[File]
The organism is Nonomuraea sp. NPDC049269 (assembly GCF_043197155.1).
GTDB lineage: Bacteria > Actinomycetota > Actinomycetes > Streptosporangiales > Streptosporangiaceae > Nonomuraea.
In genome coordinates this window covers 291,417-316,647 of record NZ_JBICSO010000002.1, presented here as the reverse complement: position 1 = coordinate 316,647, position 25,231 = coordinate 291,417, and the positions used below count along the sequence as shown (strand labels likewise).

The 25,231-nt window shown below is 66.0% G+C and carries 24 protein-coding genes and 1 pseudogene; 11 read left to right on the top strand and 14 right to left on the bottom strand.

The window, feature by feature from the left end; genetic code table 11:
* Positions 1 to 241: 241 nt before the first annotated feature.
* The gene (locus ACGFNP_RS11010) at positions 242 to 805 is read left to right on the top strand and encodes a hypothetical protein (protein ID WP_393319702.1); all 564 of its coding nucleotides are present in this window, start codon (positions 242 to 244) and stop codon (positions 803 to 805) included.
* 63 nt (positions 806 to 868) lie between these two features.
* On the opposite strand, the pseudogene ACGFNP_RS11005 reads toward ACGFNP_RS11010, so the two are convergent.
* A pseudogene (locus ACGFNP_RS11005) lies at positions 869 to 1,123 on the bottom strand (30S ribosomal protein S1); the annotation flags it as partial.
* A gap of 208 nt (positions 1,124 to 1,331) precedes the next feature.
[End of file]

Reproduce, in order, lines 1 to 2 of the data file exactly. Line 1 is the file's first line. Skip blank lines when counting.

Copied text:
The organism is Nonomuraea sp. NPDC049269 (assembly GCF_043197155.1).
GTDB lineage: Bacteria > Actinomycetota > Actinomycetes > Streptosporangiales > Streptosporangiaceae > Nonomuraea.